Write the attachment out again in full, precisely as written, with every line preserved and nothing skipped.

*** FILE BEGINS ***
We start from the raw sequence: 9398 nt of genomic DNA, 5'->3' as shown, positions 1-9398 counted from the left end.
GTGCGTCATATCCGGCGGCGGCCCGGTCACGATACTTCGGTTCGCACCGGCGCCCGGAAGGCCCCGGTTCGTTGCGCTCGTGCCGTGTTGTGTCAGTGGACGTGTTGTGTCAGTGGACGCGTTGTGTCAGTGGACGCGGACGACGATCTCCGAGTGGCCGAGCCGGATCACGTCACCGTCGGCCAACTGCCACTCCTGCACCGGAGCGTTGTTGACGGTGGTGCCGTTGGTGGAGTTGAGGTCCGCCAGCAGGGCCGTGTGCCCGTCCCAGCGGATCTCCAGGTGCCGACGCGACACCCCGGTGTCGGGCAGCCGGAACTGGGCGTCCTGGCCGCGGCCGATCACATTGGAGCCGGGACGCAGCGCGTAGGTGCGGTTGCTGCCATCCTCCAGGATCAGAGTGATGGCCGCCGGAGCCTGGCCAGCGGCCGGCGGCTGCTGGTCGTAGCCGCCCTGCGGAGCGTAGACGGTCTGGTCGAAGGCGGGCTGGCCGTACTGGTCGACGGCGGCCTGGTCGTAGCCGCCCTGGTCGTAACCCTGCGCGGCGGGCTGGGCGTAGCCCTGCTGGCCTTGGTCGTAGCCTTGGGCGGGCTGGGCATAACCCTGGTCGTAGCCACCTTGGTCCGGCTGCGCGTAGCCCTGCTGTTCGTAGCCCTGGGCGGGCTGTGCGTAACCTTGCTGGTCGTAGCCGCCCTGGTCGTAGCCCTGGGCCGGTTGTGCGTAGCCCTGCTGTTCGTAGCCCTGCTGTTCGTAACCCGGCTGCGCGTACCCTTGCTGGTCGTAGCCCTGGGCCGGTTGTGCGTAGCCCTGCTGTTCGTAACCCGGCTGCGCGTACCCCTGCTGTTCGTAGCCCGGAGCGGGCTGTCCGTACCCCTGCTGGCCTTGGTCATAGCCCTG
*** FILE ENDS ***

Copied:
We start from the raw sequence: 9398 nt of genomic DNA, 5'->3' as shown, positions 1-9398 counted from the left end.
GTGCGTCATATCCGGCGGCGGCCCGGTCACGATACTTCGGTTCGCACCGGCGCCCGGAAGGCCCCGGTTCGTTGCGCTCGTGCCGTGTTGTGTCAGTGGACGTGTTGTGTCAGTGGACGCGTTGTGTCAGTGGACGCGGACGACGATCTCCGAGTGGCCGAGCCGGATCACGTCACCGTCGGCCAACTGCCACTCCTGCACCGGAGCGTTGTTGACGGTGGTGCCGTTGGTGGAGTTGAGGTCCGCCAGCAGGGCCGTGTGCCCGTCCCAGCGGATCTCCAGGTGCCGACGCGACACCCCGGTGTCGGGCAGCCGGAACTGGGCGTCCTGGCCGCGGCCGATCACATTGGAGCCGGGACGCAGCGCGTAGGTGCGGTTGCTGCCATCCTCCAGGATCAGAGTGATGGCCGCCGGAGCCTGGCCAGCGGCCGGCGGCTGCTGGTCGTAGCCGCCCTGCGGAGCGTAGACGGTCTGGTCGAAGGCGGGCTGGCCGTACTGGTCGACGGCGGCCTGGTCGTAGCCGCCCTGGTCGTAACCCTGCGCGGCGGGCTGGGCGTAGCCCTGCTGGCCTTGGTCGTAGCCTTGGGCGGGCTGGGCATAACCCTGGTCGTAGCCACCTTGGTCCGGCTGCGCGTAGCCCTGCTGTTCGTAGCCCTGGGCGGGCTGTGCGTAACCTTGCTGGTCGTAGCCGCCCTGGTCGTAGCCCTGGGCCGGTTGTGCGTAGCCCTGCTGTTCGTAGCCCTGCTGTTCGTAACCCGGCTGCGCGTACCCTTGCTGGTCGTAGCCCTGGGCCGGTTGTGCGTAGCCCTGCTGTTCGTAACCCGGCTGCGCGTACCCCTGCTGTTCGTAGCCCGGAGCGGGCTGTCCGTACCCCTGCTGGCCTTGGTCATAGCCCTG